Dear visitor, if you know the answer to this question, please post it. Thank you!

Hazu vs. tashika ni 2017/7/30 16:31
Sorry to bother you all once again but i have another question i need some help with. My wife is actually Japanese but for some reason she struggles actually explaining the differences with some things.

はず と 確かに  sound almost the same to me.

Please take a lot at these sentences.

To me, both of these sound exactly the same - to say (surely there is someone up there, there must be someone up there, it must be a big dog, im sure i said that etc.)

Please help me im pulling my hair out!


確かにもう言った
もう言ったはずです

確かに上にだれかいる
上にだれかいるはずです

確かに大きい犬です
大きい犬のはずです

Thank you
by dcd  

Re: Hazu vs. tashika ni 2017/7/30 19:24
Hi dcd

you might want to get the "dictionaries or Japanese grammar" books if you are looking at these kind of explanations. These books give normally quite detailed descriptions with example sentences and sometimes comparisons between different structures.

However, if your wife says that for her there is no notable difference, than that is obviously also just fine. Language doesn't work like maths and the more you advance, the more will be by "feeling" what sounds natural and what doesn't. But this feeling will only develop gradually over (long) time.

I personally don't think that 確かに and はずare terribly similar. Again, I am not Japanese so might be misleading you completely. 確かに for me is more like "as a matter of fact", "now that you say it..." type of expression, while はず is a percentage of probability.

Last but not least, I think there are also forums out there more dedicated to Japanese grammar, so probably you will find better / more / quicker answers there rather than on this forum here, which is much more geared towards travelling / living in Japan rather than language.

But keep picking our brains by all means.
by LikeBike rate this post as useful

Re: Hazu vs. tashika ni 2017/7/30 22:38
They are quite different :)

確かに上にだれかいる。 = For sure there is someone up there.
You KNOW that there is someone; you saw someone.

上にだれかいるはずです。= There must be someone up there. There should be someone up there.
You believe there must be someone, because you heard some noise, but you don't KNOW.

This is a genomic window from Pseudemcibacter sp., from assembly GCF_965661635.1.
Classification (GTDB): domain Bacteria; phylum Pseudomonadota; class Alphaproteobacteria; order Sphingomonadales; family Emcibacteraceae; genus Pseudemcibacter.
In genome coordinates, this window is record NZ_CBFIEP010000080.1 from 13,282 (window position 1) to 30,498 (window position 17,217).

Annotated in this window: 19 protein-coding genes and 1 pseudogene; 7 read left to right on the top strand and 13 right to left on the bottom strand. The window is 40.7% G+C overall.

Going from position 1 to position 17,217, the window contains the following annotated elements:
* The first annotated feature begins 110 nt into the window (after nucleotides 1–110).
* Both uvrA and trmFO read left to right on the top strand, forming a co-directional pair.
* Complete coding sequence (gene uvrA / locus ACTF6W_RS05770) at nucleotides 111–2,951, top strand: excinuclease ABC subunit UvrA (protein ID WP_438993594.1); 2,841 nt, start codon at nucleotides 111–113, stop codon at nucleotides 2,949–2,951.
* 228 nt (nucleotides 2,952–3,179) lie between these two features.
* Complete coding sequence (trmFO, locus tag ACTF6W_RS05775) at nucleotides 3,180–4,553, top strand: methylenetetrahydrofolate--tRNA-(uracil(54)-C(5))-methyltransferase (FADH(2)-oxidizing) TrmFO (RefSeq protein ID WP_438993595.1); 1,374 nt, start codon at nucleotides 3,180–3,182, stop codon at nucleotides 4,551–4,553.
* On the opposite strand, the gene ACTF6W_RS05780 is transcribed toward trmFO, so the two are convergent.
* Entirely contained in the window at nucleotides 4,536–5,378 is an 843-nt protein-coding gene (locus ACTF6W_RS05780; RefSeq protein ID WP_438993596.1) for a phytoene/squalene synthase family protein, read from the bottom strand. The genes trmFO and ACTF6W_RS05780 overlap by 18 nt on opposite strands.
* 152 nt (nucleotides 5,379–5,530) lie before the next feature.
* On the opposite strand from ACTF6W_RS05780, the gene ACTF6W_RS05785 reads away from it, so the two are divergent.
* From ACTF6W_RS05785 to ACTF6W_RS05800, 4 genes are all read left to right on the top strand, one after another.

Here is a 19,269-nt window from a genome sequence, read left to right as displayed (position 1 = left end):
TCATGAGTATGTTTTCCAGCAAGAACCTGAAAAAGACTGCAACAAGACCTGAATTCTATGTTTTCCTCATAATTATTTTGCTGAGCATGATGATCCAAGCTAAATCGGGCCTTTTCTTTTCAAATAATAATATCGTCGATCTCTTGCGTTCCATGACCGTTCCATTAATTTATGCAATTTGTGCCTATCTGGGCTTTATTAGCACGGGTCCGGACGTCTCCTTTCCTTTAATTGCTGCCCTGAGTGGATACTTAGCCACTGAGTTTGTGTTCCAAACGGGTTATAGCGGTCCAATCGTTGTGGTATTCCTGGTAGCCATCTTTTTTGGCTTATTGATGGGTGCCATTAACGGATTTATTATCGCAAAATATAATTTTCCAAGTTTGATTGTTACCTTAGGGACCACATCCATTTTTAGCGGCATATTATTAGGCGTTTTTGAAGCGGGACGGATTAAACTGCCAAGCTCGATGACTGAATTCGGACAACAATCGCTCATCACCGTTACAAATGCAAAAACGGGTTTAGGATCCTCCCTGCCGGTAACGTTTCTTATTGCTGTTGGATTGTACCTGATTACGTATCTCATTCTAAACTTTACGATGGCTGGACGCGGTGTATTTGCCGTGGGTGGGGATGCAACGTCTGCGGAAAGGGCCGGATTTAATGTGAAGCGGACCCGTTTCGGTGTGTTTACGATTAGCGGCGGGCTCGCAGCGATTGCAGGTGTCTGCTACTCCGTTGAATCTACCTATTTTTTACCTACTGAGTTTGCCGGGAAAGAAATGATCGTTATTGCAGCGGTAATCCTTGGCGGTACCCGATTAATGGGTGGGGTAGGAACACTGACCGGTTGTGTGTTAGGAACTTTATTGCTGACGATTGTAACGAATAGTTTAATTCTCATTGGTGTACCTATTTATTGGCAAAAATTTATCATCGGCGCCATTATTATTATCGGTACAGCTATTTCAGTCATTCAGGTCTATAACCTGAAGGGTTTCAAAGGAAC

確かに大きい犬です。 = It certainly is a big dog (it would be a phrase you would say if you heard that your friend has a big dog, and you go to that friend's house and see for yourself that the dog REALLY is big, with the dog right in front of you). So for sure you KNOW.

大きい犬のはずです = It must be a big dog/should be a big dog.
This can be said in different situations; you are assuming/estimating that it is a big dog, though you haven't seen it. "My friend said he has a mastiff, so (his dog) must be a big one."


When it comes to 確かにもう言った もう言ったはずです, relating to things "you" believe "you" did, there is no way to verify it, right? (unless someone was recording your whole conversation).

by AK rate this post as useful

Re: Hazu vs. tashika ni 2017/7/31 09:22
Both are expressions of strong subjective judgements.
The difference consists in that 確かに means “conviction” or “affirmation” which might happen to be close to the reality, while 〜はず remains “conjecture” in spite of self conviction.
by ... (guest) rate this post as useful

Re: Hazu vs. tashika ni 2017/8/2 22:33
Thank you for the replies everyone.
by dcd rate this post as useful

Re: Hazu vs. tashika ni 2017/8/4 10:27
The usage between the two is definitely different. I'm sure you understand the difference by now, but just to add, another example I can think of is this:

A1: I thought you received a parcel for me. Where did you put it?
B1: もう言ったはずです (I already told you, for sure.)
A2: No, you didn't. Where is the parcel?
B2: もう何度も言ったはずです (I surely told you many times already.)
A3: No, you didn't!
B3: 確かにもう言った (I'm sure I already did.)

You can't say B3 in the order of B1.
by Uco rate this post as useful

reply to this thread